With Easter rapidly approaching, many families are overwhelmed by the cute chicks, ducklings and baby rabbits that appear in farm stores, displays and on social media. And then, they start to think that it might be fun to have some chicks or ducklings or even a “real” Easter bunny for the kids to enjoy. Lambs are lucky to get a pass simply because they are clearly too big for the average family to consider as a spontaneous purchase.
Baby chicks and ducklings often come off the worst of all. While fairly hardy, these babies do require warmth, a clean place and special diets. Countryside Network emphasizes that these baby birds do have a number of essential care requirements. While some farm and pet stores in certain states do allow the purchase of just one or two baby birds, many states and interstate poultry farms generally require a purchase of six to twelve babies at one time. They are social birds and do best in small flocks. A single chick or two may be easily confined to a room in your apartment but what will happen when those are full size chickens?
Baby chicks and ducklings are messy in a big way. They need to be cleaned twice daily with fresh shavings. Ducklings love water to play in but that adds to the mess. Feed may only be sold in 50 lb bags. Do you really have a place for all of this plus a heat lamp for the first couple of weeks to keep the baby birds warm enough? Chickens and ducks can live up into double digits. Are you prepared to keep these birds that long?
Many cities will even allow a small flock of chickens in a small backyard but no roosters. So what will you do when your beloved chick grows a comb and starts to wake up the neighborhood at daybreak? Shelters and humane societies end up overrun with Easter pets by June. They simply can’t take in all the animals that show up sometimes. Odds are good you don’t want to eat your pet chicken but if you put a free listing out the odds are good your pet will end up in a stew pot or roasting pan.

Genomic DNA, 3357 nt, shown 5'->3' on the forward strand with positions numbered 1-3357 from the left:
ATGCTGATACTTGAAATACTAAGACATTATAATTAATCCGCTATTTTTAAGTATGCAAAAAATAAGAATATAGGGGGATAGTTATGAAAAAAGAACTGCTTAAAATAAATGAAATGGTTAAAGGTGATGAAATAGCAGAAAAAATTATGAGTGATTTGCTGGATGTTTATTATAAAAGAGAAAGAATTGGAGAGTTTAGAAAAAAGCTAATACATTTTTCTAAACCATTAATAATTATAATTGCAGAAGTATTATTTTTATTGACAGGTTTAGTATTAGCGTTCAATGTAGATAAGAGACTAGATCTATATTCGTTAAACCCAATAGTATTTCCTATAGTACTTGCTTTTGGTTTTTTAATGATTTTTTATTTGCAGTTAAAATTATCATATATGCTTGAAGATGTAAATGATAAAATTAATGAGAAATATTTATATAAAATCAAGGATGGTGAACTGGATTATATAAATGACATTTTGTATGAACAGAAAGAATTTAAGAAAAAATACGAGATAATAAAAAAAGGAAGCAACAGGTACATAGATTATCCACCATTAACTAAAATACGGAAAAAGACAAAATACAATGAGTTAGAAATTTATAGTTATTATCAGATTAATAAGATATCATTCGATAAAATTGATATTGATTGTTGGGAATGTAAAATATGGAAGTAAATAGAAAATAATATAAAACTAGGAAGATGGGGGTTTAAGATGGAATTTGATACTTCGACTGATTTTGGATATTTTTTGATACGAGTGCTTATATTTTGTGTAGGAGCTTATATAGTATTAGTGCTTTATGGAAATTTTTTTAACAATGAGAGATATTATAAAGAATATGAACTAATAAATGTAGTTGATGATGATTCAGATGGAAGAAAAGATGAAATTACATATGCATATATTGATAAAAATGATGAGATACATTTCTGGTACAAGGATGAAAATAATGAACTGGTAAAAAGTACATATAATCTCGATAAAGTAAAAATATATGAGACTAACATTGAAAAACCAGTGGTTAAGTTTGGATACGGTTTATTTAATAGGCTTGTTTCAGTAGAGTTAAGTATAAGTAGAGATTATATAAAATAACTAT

Bunnies for Easter are another poor choice. Rabbits make wonderful pets, including as house pets but they require commitment and lots of care – not a great choice for a spur of the moment purchase. The House Rabbit Society stresses that rabbits should be a planned family purchase, not a holiday surprise. Their “Make Mine Chocolate” campaign encouraged families to stick to chocolate Easter bunnies unless they were truly prepared to make a 10 to 15 year commitment to a pet bunny.
Rabbits can be litter trained but they need care in their handling, diet and exercise. They do best with regular grooming and play plus need hay for a healthy gastrointestinal tract. When you tire of your unplanned pet, remember that shelters may not be set up to handle animals like rabbits or may already be full up. Turning your pet rabbit lose is almost a guarantee of death – hit by car or eaten by a predator. Pet rabbits often have flashy coloration so they can’t hide well and they have no strong instincts to keep them safe.
It is not fair to these animals to give them a home for a short time and then dump them. If your family simply wants a cute prop for photos, stick to stuffed, toy Easter pets!